“Kevin will oversee a service that applies Bloomberg’s unmatched capabilities in data gathering and analytics to a one-stop, integrated information source of government information. Bloomberg is ideally positioned to address the fragmented market for information about people, decisions and data in Washington that affect business,” Daniel Doctoroff, president of Bloomberg, said in a statement. Bloomberg, which has traditionally shunned acquisitions, has been aggressively expanding beyond its core terminals business. The company acquired BusinessWeek late last year.

Alright, let's deal with a couple of tidbits in here.

First, being a former Bloomie and Deputy Mayor of NYC apparently qualifies Mr Sheekey as 'the guy'. While there is sense in this, as far as knowing the Bloomberg method, there is no sense in it if they plan on his being the main BGov person in DC. This market requires an insider as the driver. DC is a relationship driven market and you need a Rolodex or LinkedIn connections with hundreds if not thousands of contacts and those people need to know and trust YOU.

The other point I wish to address is "the fragmented market for information about people, decisions and data in Washington that affect business." While this is a catchy phrase, it means very little.

People, decisions and data.

This implies that there is information worth paying for that is not currently available in DC, or at least not available in one place.- information that involves each of these elements.

This reminds me of a situation I faced in 2002, when I was called by someone from NY who wanted to start a publication in DC - The Federal Paper. I wrote an Amtower Off-White Paper about this (see below), but I advised him against moving ahead. the federal paper folded after 2 issues.

Here is the Off White Paper (and keep in mind I wrote this long before The Apprentice):

"Off-White Paper" #17 - News for the News Impaired: An Amtower "Off-White" Paper

In 1998, I wrote a second Off-White paper on trade shows (Off-White 3.1), about the soon to be ill-fated GovTechNet. The overall point of that piece was "where is the value-add" for this event – what’s the point? We already have two big events, and unless you’re targeting a strong niche, there is no need for this. Well, I pissed off a few people. Again.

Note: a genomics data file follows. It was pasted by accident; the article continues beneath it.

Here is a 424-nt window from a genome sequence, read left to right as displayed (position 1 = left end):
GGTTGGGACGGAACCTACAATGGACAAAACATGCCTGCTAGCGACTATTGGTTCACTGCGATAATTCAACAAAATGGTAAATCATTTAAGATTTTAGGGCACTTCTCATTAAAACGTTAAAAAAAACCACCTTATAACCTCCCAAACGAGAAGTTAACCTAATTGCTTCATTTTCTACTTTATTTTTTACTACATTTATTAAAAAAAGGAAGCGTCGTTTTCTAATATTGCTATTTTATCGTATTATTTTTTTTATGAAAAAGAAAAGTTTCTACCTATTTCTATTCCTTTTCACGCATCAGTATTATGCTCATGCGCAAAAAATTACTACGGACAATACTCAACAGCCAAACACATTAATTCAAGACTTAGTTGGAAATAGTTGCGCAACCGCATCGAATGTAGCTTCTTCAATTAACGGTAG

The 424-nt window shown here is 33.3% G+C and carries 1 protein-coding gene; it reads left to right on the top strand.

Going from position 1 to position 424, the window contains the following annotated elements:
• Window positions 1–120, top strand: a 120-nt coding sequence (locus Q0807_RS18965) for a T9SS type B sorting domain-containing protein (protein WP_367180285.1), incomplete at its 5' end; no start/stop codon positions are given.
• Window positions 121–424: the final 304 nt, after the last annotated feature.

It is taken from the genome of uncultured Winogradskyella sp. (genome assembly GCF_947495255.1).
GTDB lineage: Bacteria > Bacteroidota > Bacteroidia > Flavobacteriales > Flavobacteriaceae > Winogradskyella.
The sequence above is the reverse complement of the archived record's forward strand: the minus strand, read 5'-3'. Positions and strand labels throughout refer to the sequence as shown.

And, the event folded in short order.

And now we have a similar situation. The Washington Post announced 9/23/02 what many of us already knew, that there was another publication being launched in the Federal market. The Federal Paper is to be a weekly targeting "senior executives, presidential appointees, and the Hill" (read: the already overworked, the learning impaired, & the otherwise unemployable) with news that apparently they aren’t getting elsewhere. A controlled circulation base of 30,000 of people who need yet another news source.

The breakdown:

- 7,000+ presidential appointees (deer-in-the-headlights syndrome);
the Hill, 1,000-2,000 (with news about the executive branch? They already know everything they want to know, which they get from The Idiot’s Guide to the Executive Branch);

- 5,000+ career SES people (my God, people who work!)

- and another 15,000 "senior" people (AARP?).

News in Washington, D.C. which they aren’t getting elsewhere?

Well, of course, there is no news for these people in Roll Call, Congressional Quarterly, National Journal, Government Executive, the Post’s Federal Page, FCW or GCN and a host of others, including paid newsletters, e-newsletters, web sites and gossip.

That being said, an experienced team has been assembled to pull this off, and it is led by someone with a publishing background.

But the premise remains weak, and when my clients and friends call (I get at least one a day on this one), my advice is "save your money, or if you have that much to spare, give it to me."

So here’s how they got there…

Market research: three sycophants and a rich person in a room with a case of Heineken and four straws.

Rich guy: "I think we can make a play in the public sector publishing market."
Sycophant 1: " Oohhh, it’s a great market."
Sycophant 2: "Aahhh, it’s a huge market."
Sycophant 3: "Yes, but aren’t there…"
Rich guy: "You’re fired."
Sycophant 1: "Decisive."
Sycophant 2: "Forceful."
Rich guy: "Adjourned."

Come to think of it, I am out of cat litter.

Not that I have an opinion on this….


Copyright 2002, Amtower & Company